United Technologies Earnings Call Nuggets: Sikorsky Aircraft and Impairment Charges in CC&S
Jeffrey Sprague – Vertical Research Partners: Greg, can you just elaborate a little bit more on Sikorsky for us, so the charge in the quarter is basically just late fees as it were because the deliveries didn’t happen?
Gregory J. Hayes – SVP and CFO: Yeah. Let me take you through. Really, the charge was related to all the costs that we foresee related to what we believe will be later deliveries than contractually required. As you know, we are supposed to deliver all the aircraft this year the final 19. We didn’t deliver any next year’s. So, our expectation, our assumption now is that we will deliver the helicopter over the next three years. We’ve put a placeholder of 8, as you know, for each of the next three, which we think is a reasonable schedule for both ourselves from a production standpoint and the customers’ from a delivery standpoint. But having said that, we recognize that there are cost contractual revenues that we’ll have to cover as it relates to the Canadian government and then we’re going to also have fewer flight hours and we’re probably going to have some cost on the program related to that longer timeframe. So, really three pieces; there’s some contractual relief cost, there’s some flight hour degradation, and there’s just some additional program costs and all that added up to the $157 million charge.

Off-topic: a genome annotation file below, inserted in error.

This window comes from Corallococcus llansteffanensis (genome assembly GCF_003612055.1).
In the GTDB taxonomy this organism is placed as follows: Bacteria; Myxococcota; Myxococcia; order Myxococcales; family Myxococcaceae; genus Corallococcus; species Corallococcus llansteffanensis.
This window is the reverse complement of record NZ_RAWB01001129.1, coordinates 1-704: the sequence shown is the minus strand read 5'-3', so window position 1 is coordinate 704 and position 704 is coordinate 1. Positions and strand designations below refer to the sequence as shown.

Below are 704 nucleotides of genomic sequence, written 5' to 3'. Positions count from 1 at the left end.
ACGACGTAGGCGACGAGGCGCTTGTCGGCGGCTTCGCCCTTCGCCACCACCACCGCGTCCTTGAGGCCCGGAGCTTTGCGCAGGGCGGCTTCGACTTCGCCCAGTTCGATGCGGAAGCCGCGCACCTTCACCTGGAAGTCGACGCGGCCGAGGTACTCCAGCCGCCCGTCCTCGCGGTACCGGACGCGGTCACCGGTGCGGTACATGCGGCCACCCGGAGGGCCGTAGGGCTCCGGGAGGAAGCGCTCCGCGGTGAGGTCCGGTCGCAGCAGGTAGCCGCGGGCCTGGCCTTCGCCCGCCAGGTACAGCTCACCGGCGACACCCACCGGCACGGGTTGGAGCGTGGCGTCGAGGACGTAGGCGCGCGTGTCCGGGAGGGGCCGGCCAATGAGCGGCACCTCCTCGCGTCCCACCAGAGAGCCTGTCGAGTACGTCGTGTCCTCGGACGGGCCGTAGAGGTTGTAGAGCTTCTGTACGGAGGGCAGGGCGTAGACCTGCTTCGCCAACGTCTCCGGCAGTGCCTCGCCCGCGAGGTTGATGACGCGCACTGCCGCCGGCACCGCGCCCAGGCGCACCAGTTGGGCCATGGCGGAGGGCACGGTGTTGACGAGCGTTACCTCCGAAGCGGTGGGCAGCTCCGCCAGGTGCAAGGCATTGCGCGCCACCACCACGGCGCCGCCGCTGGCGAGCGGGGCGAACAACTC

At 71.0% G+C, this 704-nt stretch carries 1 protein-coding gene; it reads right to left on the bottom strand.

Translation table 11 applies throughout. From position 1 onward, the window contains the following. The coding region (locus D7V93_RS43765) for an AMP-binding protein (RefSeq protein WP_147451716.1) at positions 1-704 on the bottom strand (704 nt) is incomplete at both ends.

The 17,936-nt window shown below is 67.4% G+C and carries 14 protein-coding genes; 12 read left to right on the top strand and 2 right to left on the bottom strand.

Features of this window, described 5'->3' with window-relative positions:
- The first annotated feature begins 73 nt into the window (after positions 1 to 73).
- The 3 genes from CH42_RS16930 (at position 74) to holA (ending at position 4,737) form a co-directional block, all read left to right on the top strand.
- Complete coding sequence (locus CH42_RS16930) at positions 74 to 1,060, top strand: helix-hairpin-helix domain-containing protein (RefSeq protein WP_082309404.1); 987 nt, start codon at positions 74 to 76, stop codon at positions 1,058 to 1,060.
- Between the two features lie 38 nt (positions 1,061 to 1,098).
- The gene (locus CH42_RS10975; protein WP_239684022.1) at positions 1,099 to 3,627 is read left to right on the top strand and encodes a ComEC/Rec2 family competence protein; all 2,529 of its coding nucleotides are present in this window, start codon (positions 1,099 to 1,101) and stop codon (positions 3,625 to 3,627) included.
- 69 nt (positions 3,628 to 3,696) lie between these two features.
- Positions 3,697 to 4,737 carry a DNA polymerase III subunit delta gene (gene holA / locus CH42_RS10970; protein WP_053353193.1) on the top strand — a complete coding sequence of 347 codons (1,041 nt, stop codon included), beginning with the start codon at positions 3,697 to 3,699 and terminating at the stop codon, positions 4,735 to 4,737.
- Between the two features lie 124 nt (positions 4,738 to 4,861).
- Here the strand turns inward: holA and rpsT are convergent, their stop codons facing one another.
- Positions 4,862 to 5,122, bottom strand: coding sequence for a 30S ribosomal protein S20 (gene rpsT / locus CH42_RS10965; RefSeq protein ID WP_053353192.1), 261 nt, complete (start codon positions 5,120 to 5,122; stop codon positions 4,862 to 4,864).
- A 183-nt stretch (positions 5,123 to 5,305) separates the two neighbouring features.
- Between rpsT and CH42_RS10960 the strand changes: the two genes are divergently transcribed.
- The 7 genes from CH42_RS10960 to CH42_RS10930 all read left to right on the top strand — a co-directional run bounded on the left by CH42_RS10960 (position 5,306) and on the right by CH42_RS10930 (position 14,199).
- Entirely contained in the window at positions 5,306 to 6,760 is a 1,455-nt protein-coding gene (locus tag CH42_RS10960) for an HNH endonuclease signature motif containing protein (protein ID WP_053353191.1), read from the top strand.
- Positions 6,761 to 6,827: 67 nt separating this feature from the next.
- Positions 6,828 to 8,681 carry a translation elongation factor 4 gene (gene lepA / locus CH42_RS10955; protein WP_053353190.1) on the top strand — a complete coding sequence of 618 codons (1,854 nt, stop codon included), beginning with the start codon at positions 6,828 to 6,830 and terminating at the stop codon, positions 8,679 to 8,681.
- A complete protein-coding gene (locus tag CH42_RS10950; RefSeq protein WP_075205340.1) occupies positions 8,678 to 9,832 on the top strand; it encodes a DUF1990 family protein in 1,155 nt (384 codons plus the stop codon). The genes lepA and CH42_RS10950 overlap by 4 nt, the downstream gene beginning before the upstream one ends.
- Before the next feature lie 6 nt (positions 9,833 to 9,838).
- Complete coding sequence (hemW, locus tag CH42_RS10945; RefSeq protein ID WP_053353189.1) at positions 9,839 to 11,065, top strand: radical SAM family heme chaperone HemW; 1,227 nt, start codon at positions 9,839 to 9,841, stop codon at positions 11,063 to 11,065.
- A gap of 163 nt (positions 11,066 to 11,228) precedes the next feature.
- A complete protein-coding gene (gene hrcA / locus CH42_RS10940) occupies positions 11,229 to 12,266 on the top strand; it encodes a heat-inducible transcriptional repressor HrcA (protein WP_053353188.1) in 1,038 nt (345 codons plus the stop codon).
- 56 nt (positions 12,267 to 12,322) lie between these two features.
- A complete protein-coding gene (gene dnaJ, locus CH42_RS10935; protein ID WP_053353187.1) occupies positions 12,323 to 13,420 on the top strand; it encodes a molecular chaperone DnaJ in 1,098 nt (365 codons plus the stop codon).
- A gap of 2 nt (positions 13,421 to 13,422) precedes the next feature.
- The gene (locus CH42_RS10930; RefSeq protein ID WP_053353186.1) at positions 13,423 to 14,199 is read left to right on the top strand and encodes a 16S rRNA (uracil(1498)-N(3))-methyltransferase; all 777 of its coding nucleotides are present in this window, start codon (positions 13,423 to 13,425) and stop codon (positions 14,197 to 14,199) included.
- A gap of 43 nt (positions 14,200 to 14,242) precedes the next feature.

Jeffrey Sprague – Vertical Research Partners: But we still absorb, whatever it is, $4 million a unit as you ship those 8 a year over the next three years, correct?
Gregory J. Hayes – SVP and CFO: Yeah, it’s $14 million a year. Again, we should point out, we obviously can ship more than just the eight a year. We can probably deliver most of the helicopters this year. We just don’t think that that’s practical. I think Mick and the team have made some really good progress in the last month since Louis spoke in having discussions with the Canadian government. And I think, again, we’ll hear some good news coming out of Mick in March.
Jeffrey Sprague – Vertical Research Partners: And just on share repurchase, you said you started here in January. Obviously the cash has been strong. Do you have a little bit more leash with the rating agencies to try to at least kind of fully arrest share creep in 2013 or potentially even go further than that?
Gregory J. Hayes – SVP and CFO: Well, I think, we’ll certainly be able to arrest share creep with the share buyback that we’ve got. As you know we’ve got a placeholder of $1 billion for share buyback this year and $1 billion for M&A. As I think about the cash, we’re still going to see about $1.5 billion of cash proceeds coming in from these divestitures that will close here in the first half. We ended the year with strong cash flow, over $5 billion on the balance sheet. We’ll have strong cash flow for the year. So, I think thinking about the (calls) on cash, we’ve got $2 billion going to dividends, we’ve got $1 billion for share buyback, we’ve got $1 billion of debt that’s due in December, that’s the 18-month floater. We’ll certainly be in position to pay that. We’ll probably pay down another $1 billion of debt, so (stuff) that’s due in ’15 or ’16, and then we’ll talk to the rating agencies about talking up the number. But I think cash flow is very strong, stronger than what we expected and, of course, (my boss) is pushing me to do a lot more than a $1 billion but it’s January, so we’ll see what happens.
Jeffrey Sprague – Vertical Research Partners: And then just finally and then I’ll move on. Just can you elaborate a little bit more on the complexion of what you’re seeing in Otis China, whether its primary cities, secondary cities, residential versus non and anything to add there about how things are playing out?